Fellow Remainers: Hands off the BBC

Remainers indulging in conspiracy theories about the BBC should be careful what they wish for.

Recently, it’s become fashionable in Remainer circles to attack the BBC for the apparent bias in its coverage of Brexit.

In recent days, for example, Lord Adonis’s Twitter feed has been an orgy of attacking the BBC’s impartiality, sometimes bordering on conspiracy theorising, and often using the vaguely sinister hashtag #BrexitBroadcastingCorporation :

Meanwhile Henry Porter has devoted a column in the Guardian to claiming that the BBC is abdicating its responsibilities in reporting Brexit.

Some of this, it appears, follows on from a decision by the BBC not to cover a march against Brexit, while reporting on Farage and Rees-Mogg’s publicity stunt in dumping fish into the Thames. Now, you may think that is right or wrong, but the fact remains that the BBC has to make those kinds of judgment calls all the time. I yield to no-one in my desire to see the UK remain in the EU, but as things stand we will leave next year, and the BBC has to report the news on that basis. The process of the negotiations is newsworthy and people are entitled to be informed on them and the effect they are having on British politics.

Frankly there are marches all the time and the BBC is right to be sceptical about how newsworthy they are. They are never going to be able to cover them all, and every time they don’t, people are going to complain about it. The only way they are all going to be reported is if the BBC adopts a weekly slot on the Saturday evening news to cover that week’s march. March of the Day: look away now if you don’t want to know how many people were on it.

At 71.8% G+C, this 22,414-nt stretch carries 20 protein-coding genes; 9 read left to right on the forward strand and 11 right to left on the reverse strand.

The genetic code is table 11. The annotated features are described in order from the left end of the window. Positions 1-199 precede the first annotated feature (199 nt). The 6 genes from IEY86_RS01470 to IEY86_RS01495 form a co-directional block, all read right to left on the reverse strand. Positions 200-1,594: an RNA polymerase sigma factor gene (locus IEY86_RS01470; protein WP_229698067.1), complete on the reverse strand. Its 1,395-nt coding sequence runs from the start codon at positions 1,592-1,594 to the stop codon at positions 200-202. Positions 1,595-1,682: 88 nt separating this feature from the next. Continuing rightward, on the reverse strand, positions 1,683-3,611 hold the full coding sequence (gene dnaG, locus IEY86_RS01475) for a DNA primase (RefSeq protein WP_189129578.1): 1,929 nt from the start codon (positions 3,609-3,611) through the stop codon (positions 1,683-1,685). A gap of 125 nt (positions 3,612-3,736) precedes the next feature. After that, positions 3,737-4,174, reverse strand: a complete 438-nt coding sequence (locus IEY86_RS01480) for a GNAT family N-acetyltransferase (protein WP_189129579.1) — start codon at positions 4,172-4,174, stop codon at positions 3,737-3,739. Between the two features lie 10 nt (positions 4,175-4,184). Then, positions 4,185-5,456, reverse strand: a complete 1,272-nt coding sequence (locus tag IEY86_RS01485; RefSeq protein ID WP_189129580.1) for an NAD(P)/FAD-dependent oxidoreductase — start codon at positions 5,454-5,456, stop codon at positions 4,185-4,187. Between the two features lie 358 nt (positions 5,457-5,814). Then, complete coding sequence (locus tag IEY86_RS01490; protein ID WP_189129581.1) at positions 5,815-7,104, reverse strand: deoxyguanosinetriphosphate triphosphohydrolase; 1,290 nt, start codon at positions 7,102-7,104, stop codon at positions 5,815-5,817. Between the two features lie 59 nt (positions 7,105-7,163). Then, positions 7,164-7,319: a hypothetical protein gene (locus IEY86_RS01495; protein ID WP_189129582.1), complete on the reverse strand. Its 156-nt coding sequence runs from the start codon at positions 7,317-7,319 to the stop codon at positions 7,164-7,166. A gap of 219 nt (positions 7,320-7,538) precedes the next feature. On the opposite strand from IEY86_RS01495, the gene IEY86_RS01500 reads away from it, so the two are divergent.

Similarly, there’s been conspiracy theorising about the appointment of Robbie Gibb as Downing Street Director of Communications:

Really? There’s always been a crossover between journalism and political communications. Former BBC political journalist Lance Price was an adviser to Tony Blair during Lord Adonis’s time there, and went on to become the Labour Party’s Director of Communications. There’s not necessarily anything sinister about it.

Over recent years there has been a catastrophic collapse in trust in institutions: often well-deserved but insidious nonetheless. There is a reason why Farage, and Trump, and all the others want to destroy trust in the BBC and in impartial journalism, and we shouldn’t be assisting them with it.

If Britain is to remain in the EU, then it will be because there has been a firm shift in public opinion towards remain, of the kind that the Government cannot ignore. If the electorate are going to change their minds they’re not going to take it from Remainers that it’s the right thing to do: they need trusted, impartial sources of information to help them make up their minds. Undermining those sources is self-defeating.

Those indulging in conspiracy theorising against the BBC, and undermining trust in it, have fallen for the nirvana fallacy: they are comparing the real BBC with an unrealistic, idealised version of how it might be. The BBC is never going to be perfect, because it’s a fallible, man-made institution. The choice is between it as it stands, and no BBC at all. Make common cause with those who would destroy the BBC, and it will disappear and take public service broadcasting with it.

The alternatives to the BBC’s standards of journalism are the likes of Swawkbox, the Canary and Breitbart. Be careful what you wish for.

Fergus Wilson – no charges brought

Last year I reported on prospective Police and Crime Commissioner Candidate Fergus Wilson, and alleged that he was disqualified from standing due to his 2014 conviction for common assault. Subsequently, after Mr Wilson submitted nomination papers, I reported him to Kent Police for making a false declaration in his nomination papers.